To open the session, a list of possible reasons for declining female enrolment was once again provided. The usual points were made with a few new ones. For instance, the influence of girls' parents and the differences in spatial ability were suggested as potential problems.
Two of the programs stood out to me as being rather unique. The first was a summer camp type of program that targeted disadvantaged Hispanic students, and actually paid them a stipend to come, since doing so would mean not being able to have a summer job. The second was a mother-daughter program that had girls' mothers participate with their daughters. It emphasized realistic goal-setting and sought to build self-esteem. The mother-daughter idea is really compelling, and our Women in Science and Engineering group might use this idea for a high-school conference we've been thinking about doing.
A third panelist mentioned that outreach programs can easily run into sustainability issues including funding, energy, interest, critical mass of faculty involved, and the question of whether to target only females. One interesting idea was to tie outreach activities to academic coursework of computer science majors, where participating helped you earn credit. I think this is a really good idea and might even work for Carleton University's School of Computer Science (my school), as they really want to attract females as both students and faculty.
The discussion part of the session brought up some of the usual points as well as some new ones I hadn't heard before. Here's a list of some of the ideas I managed to write down:
- Why can't outreach be considered a recruiting tool and thus get funding accordingly? One problem here is that it wasn't long ago that there were more than enough CS majors, even if they weren't female, so it was hard to make the recruitment argument.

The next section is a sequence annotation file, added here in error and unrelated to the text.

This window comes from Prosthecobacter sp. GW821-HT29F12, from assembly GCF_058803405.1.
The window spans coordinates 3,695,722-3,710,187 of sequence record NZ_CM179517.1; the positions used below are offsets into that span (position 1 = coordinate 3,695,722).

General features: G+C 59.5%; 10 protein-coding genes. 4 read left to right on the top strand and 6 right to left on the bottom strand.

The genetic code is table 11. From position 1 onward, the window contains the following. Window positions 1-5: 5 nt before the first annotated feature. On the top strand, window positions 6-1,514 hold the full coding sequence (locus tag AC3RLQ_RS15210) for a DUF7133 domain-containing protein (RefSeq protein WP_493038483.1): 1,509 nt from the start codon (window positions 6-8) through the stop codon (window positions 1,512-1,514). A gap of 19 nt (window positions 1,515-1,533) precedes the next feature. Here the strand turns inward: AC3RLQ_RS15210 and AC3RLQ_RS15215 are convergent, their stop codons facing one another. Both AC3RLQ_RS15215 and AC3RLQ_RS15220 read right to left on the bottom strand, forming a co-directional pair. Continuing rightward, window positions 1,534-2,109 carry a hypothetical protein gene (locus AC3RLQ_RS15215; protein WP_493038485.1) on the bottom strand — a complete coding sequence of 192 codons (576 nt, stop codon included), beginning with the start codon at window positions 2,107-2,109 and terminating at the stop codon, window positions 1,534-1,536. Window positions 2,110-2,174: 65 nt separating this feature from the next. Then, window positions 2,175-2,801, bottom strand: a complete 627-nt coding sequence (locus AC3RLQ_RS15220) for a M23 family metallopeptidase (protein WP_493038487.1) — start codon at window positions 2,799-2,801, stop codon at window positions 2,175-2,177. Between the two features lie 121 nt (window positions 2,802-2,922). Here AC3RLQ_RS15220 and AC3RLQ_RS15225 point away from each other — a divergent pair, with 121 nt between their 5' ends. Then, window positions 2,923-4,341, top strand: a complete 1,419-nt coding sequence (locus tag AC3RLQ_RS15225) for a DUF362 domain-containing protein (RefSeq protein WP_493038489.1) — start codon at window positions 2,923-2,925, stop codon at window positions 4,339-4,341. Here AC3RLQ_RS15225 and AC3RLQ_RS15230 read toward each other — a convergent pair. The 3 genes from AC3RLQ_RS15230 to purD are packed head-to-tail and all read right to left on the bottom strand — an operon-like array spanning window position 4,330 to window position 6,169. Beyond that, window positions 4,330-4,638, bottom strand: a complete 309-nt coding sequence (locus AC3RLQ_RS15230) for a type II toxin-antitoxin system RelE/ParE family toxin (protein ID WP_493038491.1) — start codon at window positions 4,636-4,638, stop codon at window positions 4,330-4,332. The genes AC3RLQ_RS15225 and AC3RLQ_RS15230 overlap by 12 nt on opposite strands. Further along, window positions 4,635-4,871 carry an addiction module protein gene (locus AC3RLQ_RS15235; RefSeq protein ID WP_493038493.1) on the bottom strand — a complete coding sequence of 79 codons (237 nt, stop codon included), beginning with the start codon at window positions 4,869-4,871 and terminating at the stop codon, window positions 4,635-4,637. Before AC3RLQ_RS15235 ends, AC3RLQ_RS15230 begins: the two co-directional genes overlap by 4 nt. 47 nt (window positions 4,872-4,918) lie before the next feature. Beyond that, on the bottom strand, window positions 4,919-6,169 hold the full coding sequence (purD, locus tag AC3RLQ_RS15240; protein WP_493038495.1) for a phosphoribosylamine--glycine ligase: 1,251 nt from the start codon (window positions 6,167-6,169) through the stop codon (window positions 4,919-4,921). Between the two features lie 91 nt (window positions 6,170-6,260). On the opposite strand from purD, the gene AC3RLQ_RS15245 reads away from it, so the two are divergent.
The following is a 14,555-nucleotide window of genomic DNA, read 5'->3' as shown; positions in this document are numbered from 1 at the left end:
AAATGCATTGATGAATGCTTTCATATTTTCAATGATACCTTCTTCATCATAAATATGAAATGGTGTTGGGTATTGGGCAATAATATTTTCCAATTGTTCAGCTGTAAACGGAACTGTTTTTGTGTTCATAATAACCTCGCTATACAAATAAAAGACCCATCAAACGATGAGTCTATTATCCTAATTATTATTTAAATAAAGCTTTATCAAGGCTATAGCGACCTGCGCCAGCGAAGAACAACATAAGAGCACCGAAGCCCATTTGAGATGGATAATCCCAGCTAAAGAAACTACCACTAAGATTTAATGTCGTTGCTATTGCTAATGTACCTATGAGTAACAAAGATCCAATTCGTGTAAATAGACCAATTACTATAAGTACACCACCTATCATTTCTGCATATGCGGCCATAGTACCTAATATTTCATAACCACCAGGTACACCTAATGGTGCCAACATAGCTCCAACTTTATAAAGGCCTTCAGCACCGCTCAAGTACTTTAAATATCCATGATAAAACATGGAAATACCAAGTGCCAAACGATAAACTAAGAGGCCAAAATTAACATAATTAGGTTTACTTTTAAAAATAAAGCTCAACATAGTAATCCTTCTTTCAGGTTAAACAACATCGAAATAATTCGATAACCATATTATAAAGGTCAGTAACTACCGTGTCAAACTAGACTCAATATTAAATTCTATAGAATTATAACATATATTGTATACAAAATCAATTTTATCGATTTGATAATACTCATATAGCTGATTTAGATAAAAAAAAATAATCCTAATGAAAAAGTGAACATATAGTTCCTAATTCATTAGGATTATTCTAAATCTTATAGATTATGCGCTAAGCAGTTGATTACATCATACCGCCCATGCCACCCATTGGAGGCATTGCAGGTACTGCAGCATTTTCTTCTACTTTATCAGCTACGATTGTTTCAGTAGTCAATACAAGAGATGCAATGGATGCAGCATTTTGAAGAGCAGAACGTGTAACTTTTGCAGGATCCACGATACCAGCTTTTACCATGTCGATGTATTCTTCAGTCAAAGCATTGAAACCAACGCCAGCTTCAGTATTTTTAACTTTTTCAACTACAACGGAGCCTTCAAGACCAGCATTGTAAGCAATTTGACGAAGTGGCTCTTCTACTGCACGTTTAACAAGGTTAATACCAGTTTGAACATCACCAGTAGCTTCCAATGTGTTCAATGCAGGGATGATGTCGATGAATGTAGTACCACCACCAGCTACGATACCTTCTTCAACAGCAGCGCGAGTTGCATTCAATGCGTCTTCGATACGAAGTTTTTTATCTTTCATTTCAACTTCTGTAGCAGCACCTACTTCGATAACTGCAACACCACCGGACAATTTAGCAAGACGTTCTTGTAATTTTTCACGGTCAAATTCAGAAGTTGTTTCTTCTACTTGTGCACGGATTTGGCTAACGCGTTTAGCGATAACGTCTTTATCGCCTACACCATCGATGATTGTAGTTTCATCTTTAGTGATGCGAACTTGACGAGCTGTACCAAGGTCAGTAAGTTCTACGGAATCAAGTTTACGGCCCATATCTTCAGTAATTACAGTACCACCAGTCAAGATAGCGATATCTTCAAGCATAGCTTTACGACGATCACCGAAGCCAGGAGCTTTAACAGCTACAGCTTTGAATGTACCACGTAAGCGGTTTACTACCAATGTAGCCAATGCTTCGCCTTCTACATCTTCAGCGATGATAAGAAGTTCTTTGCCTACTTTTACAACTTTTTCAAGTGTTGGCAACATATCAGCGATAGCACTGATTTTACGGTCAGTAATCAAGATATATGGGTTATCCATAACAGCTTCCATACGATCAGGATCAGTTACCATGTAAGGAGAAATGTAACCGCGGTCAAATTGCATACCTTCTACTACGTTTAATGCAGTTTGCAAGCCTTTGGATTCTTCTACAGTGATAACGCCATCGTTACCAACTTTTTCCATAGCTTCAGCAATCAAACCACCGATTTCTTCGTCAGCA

- Can the courses be sold as reasoning instead of computational thinking? Unfortunately, everyone has a different idea of what reasoning is...
- Do these outreach programs interface with groups like the Girls Scouts? It didn't sound like it, but everyone thought it would be a good idea, especially for sustainability.
- Schools should make it easier to do a double major with computer science (with more courses counting toward both) so girls can connect computer science with other areas.
- A noted issue is that girls might get excited by the outreach programs but then have no high school courses in the subject. They may end being behind when they go to college and lose the confidence to try it there.
- One way that one program helps dispel the geek image is allowing the girls to invite friends to monthly meet-ups that happen for a year after the summer camp.
- "If everyone in this room was a mentor to one person, what a world of difference it would make!"